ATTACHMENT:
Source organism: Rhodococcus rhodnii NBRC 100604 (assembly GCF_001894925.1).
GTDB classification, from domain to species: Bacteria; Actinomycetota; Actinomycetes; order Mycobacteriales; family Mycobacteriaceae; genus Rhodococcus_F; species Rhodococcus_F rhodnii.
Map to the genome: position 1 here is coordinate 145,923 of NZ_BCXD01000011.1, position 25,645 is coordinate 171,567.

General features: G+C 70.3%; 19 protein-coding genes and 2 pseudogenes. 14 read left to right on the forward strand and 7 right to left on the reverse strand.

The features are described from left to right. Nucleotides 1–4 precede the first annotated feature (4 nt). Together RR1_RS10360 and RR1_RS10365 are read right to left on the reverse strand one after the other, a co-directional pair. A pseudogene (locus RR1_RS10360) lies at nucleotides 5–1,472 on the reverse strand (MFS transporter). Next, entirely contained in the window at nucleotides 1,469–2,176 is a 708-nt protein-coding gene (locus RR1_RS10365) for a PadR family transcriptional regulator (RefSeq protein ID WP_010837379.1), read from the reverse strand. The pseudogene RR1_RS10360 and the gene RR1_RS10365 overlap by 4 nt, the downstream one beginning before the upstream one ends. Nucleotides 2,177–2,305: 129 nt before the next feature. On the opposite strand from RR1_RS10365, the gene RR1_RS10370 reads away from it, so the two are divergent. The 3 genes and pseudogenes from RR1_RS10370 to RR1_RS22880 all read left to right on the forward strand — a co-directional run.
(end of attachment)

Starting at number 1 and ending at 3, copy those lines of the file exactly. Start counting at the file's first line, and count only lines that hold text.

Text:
Source organism: Rhodococcus rhodnii NBRC 100604 (assembly GCF_001894925.1).
GTDB classification, from domain to species: Bacteria; Actinomycetota; Actinomycetes; order Mycobacteriales; family Mycobacteriaceae; genus Rhodococcus_F; species Rhodococcus_F rhodnii.
Map to the genome: position 1 here is coordinate 145,923 of NZ_BCXD01000011.1, position 25,645 is coordinate 171,567.